Content - Richard Lundström
Layout - Sebastian Bianchi 



Major Wilhelm Biehl (1880-after 1927), staff of Reichsheer Infantry Division 4, dated this photo 1927.  Note the strange miniature Iron Cross 2nd Class which seems to have been a Saxon favorite, being worn here in army uniform.  Note that as a Saxon, he is wearing his home state's awards before Prussia's, as well as the Saxon cockade on his cap. RN



A close-up of Major Biehl's ribbon bar reveals how difficult it can be to identify ribbons from old black and white photographs.  These are: Saxon St. Henry Order-Knight, Saxon Civil Merit Order with Swords (Knight 1st), Saxon Albert Order with Swords (Knight 1st), Prussian Iron Cross 2nd Class (note miniature), Reuss Honor Cross 3rd Class with Crown (and Swords-which he is not wearing here), Saxon XXV Years Service Cross, Reuss Honor Cross (3rd Class), and Saxe-Ernestine House Order (Knight 2nd).  It is only possible to identify all of these, and by grade, from army Rank Lists showing Biehl's awards. RN


Korvettenkapitän (Ing) Otto Thedsen (1886-1949) and Korvettenkapitän (V) August Böning (1891-1964) look rather cranky from salt and sun in this circa 1937-38 photo, when they were Chief Engineer and Chief Administrative Officer, respectively, of Commander of U-Boats.  Thedsen is wearing his full awards on his ribbon bar: WW1 Iron Cross 2nd Class, Hamburg Hanseatic Cross, Honor Cross for Combatants, 1919 Silesian Eagle 2nd Class, and the Wehrmacht 25 and 12 Years Service awards that replaced his old Imperial XV Years Service Cross in October 1936.  Böning, on the other hand, always a fashionable dresser, has gone for the "understated" navy look, wearing nothing but his WW1 Iron Cross 1st Class, even though his ribbon bar would have revealed him to be the most highly decorated Imperial navy paymaster of WW1.  There was what seems sometimes almost an aversion in the navy to wearing ribbon bars.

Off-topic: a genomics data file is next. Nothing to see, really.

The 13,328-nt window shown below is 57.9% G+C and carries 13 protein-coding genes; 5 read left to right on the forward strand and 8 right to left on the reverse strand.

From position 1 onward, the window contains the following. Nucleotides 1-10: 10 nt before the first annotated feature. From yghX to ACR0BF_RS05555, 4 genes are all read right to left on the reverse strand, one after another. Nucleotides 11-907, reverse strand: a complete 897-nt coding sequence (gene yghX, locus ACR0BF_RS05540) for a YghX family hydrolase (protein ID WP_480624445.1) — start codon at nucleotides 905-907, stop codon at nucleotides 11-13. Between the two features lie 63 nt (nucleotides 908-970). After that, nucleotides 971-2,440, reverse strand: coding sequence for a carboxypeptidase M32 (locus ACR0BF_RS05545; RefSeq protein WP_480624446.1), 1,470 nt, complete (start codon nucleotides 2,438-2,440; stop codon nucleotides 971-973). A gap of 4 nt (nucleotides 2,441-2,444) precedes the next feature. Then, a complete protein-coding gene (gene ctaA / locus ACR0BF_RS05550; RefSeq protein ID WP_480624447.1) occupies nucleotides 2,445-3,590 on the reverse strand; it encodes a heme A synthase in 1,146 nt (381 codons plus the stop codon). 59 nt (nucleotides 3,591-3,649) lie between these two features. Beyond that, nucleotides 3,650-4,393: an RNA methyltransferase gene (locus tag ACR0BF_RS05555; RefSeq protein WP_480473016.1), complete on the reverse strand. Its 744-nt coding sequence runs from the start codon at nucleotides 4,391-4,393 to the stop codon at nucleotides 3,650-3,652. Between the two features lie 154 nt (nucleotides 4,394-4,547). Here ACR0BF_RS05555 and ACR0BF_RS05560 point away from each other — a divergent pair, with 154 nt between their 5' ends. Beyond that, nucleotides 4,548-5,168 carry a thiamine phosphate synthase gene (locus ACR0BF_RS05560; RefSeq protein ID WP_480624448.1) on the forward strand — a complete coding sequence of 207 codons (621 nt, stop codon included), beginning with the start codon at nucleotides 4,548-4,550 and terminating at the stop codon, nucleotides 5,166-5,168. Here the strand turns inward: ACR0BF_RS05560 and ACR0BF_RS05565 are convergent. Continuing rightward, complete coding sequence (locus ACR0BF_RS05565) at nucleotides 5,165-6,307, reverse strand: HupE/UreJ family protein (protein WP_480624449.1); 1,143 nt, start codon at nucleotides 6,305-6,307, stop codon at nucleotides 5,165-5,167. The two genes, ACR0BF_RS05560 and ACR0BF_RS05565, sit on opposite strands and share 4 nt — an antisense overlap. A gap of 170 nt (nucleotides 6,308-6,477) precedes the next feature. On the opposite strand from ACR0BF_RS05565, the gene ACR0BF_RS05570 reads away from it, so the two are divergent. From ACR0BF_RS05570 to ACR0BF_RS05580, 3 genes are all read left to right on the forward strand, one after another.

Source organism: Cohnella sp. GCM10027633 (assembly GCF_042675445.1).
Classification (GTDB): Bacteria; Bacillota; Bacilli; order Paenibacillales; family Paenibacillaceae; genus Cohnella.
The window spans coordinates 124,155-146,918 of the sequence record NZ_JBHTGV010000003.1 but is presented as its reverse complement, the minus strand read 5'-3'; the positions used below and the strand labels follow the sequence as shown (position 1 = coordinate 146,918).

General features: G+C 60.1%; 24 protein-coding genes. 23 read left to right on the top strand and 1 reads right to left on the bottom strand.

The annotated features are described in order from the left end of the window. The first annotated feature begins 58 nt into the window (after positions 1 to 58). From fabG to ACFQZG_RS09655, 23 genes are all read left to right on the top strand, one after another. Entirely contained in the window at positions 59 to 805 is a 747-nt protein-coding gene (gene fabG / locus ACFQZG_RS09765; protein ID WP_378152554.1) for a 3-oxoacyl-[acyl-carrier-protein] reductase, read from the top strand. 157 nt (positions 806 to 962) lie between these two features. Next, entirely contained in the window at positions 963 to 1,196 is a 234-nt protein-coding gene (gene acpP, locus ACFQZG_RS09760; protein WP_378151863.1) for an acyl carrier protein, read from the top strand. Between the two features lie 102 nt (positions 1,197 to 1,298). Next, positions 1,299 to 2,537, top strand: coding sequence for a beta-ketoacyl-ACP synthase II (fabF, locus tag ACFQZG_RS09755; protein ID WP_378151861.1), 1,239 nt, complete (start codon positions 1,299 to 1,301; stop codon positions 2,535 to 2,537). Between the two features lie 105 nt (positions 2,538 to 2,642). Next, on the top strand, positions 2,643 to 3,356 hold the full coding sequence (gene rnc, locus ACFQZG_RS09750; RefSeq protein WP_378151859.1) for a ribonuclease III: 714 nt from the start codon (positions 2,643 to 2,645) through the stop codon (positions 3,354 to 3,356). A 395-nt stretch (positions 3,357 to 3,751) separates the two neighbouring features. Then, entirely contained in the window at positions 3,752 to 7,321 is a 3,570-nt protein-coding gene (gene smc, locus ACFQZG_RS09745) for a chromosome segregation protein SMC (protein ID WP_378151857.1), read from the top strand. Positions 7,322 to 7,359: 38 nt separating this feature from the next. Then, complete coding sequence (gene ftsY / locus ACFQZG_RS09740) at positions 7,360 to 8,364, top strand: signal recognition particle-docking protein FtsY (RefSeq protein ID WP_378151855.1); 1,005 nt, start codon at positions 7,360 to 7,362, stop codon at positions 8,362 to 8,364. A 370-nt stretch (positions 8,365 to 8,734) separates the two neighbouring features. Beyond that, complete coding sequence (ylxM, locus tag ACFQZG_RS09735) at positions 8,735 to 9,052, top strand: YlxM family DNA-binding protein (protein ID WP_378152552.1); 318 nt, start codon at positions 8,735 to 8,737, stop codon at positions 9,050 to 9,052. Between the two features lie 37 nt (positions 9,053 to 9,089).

This commercial postcard of the ill-fated War Minister, Generalfeldmarschall Werner von Blomberg (1878-1946) was the only photo I could find for another form of understatement-the half width 12.5 mm size ribbon bars.  Note that the 16 awards on von Blomberg's bar here take up the space of an eight ribbon bar.  Wear of more than one row of ribbon bars was highly unusual before WW2.


This well decorated Luftwaffe Major is actually wearing his WW1 Turkish awards correctly, even though his Austrian one is wrong! The Turkish War Medal star, worn correctly here on the lower right breast, was peculiar in having a ribbon bar or buttonhole ribbon that was only supposed to be worn when the star itself was not.  In practice, both were usually worn simultaneously.  This unfortunately nameless Major is NOT wearing the ribbon bar TWM ribbon, so he is following regulations-at least partially.  The ribbon bar is: WW1 Iron Cross 2nd Class, Hindenburg Cross for Combatants, Austro-Hungarian Military Merit Cross 3rd Class with War Decoration (which belongs either in front of the HCX or after the Sudeten Medal on this bar), two Luftwaffe Long Service awards (so 18 & 4 or 12 & 4), 1938 Sudeten Medal, Turkish WW1 Imtiaz Medal in Silver with Sabers Bar, and Turkish WW1 Liakat Medal in Silver with sabers Bar. CH